FZ's "A Token of His Extreme"
This is better because the '74 Brock/Duke/Underwood/Fowler/Thompson lineup probably had the best balance of chops and personality of any Zappa band after the original Mothers (around whom they could play circles). The '80s bands added virtuosity but were kind of boring, and the material got more self-indulgent (songs like "Bobby Brown" were the auditory equivalent of the fictitious "gross-out contest" wherein FZ is purported to have eaten shit).
As Frank explains in the special feature Mike Douglas Show interview (which also includes a nifty performance of "Black Napkins" through a Pignose, accompanied by the Douglas show band), A Token of His Extreme was shot on his dime and shopped to American TV networks and syndication, which roundly rejected it.
The editing -- lots of quick cuts and overlays -- can be distracting, but I suppose one could argue that it allows you to see more of the action than if Frank had chosen to focus on one muso at a time. The intimate club vibe of the TV studio, with the band dressed as though for a day at the beach, is light years away from the Big Rock Show dynamics of Baby Snakes, Does Humor Belong In Music?, and Torture.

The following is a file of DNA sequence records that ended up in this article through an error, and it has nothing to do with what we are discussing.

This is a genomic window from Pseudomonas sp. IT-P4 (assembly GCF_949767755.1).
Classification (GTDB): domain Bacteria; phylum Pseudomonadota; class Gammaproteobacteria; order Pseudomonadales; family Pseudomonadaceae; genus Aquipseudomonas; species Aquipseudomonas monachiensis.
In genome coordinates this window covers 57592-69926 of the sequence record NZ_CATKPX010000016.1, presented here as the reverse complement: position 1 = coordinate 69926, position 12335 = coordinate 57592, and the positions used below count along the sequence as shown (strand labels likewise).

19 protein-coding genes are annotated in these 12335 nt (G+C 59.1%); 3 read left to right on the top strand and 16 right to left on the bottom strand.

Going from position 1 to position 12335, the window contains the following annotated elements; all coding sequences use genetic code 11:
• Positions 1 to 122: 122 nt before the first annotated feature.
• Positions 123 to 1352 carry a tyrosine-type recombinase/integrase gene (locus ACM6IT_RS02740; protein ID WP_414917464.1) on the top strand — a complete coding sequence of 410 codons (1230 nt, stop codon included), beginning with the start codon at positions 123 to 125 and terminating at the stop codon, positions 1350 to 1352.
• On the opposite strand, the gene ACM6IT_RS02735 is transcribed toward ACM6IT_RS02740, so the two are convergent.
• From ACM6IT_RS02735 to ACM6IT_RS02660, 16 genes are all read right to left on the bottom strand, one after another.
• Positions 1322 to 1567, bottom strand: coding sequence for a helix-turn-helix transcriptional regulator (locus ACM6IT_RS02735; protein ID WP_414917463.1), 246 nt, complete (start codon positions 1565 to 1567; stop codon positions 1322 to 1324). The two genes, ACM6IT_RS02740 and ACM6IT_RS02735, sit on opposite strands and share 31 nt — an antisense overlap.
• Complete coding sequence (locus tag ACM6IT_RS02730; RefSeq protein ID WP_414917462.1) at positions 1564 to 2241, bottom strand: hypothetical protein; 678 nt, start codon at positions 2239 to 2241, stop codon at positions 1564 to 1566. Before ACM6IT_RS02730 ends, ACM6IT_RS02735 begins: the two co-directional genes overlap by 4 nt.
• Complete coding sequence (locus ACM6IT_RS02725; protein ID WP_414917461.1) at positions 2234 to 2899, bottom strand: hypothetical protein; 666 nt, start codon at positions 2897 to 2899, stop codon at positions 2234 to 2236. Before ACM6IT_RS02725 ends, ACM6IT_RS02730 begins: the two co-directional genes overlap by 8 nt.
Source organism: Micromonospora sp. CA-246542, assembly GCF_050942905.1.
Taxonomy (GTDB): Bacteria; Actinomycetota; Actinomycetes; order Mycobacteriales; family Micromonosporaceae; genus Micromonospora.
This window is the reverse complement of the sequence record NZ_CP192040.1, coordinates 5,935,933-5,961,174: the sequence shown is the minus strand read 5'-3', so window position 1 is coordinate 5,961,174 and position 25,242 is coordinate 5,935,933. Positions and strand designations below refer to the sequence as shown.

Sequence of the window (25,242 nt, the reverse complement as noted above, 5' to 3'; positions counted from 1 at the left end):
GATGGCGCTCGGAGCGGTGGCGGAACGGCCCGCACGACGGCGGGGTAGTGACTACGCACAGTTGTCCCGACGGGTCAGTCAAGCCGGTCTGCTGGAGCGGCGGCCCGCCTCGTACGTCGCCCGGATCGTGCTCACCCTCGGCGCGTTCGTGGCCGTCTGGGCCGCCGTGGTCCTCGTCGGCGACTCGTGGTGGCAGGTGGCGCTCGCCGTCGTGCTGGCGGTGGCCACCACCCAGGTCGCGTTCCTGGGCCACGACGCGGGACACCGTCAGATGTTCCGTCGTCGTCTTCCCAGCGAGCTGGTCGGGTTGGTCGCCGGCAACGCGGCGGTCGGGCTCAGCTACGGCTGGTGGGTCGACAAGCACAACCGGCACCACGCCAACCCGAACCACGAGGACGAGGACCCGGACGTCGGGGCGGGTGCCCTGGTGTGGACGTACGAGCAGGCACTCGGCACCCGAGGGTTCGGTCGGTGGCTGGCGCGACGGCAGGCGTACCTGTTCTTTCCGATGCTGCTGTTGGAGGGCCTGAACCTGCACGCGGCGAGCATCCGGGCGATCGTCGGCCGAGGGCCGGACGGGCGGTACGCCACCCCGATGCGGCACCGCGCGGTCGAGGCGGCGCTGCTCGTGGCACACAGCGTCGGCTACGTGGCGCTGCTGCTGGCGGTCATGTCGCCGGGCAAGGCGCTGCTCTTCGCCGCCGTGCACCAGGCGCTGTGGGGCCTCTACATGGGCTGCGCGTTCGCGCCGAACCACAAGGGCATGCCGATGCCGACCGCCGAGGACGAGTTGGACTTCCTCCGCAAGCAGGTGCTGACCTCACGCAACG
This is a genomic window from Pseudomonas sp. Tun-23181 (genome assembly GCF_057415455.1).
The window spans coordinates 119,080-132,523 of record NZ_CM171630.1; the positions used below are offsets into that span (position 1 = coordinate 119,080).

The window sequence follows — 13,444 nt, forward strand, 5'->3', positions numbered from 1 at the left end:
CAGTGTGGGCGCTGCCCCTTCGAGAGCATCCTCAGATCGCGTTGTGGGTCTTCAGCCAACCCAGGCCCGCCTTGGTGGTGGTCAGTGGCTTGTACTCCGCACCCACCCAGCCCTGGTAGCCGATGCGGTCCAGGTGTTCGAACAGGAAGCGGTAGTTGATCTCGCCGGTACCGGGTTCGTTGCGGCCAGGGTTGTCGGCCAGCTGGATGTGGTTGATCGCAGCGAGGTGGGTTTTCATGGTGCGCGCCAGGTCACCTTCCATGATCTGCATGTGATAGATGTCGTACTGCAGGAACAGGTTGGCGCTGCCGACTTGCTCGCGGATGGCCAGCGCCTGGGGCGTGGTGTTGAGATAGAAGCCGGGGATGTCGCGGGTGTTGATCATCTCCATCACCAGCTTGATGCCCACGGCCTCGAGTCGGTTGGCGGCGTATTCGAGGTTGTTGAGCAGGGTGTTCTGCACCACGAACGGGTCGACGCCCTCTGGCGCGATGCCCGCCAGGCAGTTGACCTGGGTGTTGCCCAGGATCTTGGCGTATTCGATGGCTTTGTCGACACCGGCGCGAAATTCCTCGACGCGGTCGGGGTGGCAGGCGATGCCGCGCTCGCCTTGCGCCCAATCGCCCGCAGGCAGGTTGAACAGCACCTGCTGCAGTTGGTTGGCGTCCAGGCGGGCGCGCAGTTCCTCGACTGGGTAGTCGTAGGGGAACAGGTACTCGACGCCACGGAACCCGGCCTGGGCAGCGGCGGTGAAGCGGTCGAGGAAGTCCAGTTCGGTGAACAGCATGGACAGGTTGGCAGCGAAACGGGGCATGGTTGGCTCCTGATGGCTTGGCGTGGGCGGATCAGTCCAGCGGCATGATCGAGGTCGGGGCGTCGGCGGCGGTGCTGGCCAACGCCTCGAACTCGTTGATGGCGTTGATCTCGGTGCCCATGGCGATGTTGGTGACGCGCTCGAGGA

The band is ace: the humorous interplay between rubber-legged Napoleon Murphy Brock and Hancock/Corea surrogate George Duke, and the intertwining of their soulful voices; Ruth Underwood's joyful presence as she plays those impossible percussion parts and more than compensates for the absence of Roxy and Elsewhere second drummer Ralph Humphreys; the elastic riddim section of Tom Fowler and Chester Thompson.
FZ's guitar plays a bigger part in the arrangements here than it did on Roxy (in the same way Robbie Mangano's did with the Grandmothers of Invention at the Kessler last summer), and he's still soloing in the jazzed acid-blues bag of Hot Rats (rather than the metalloid approach he'd roll out with Zoot Allures). When he plays a mundane solo, he has the good sense to throw in some of Bruce Bickford's wacko animation to provide some visual interest, but the ones he plays on "Florentine Pogen" (excised from the version on One Size Fits All, although the basic track came right from this show), "Pygmy Twylyte" (greatly altered and distended from the Roxy version), and "More Trouble Every Day" are fiery and satisfying.
So for now, A Token of His Extreme is probably the best way to experience this band, at least until the Zappa Family Trust finds a way to get the post-production done that Gail says would be necessary to make the Roxy video releasable. Within our lifetimes, perhaps?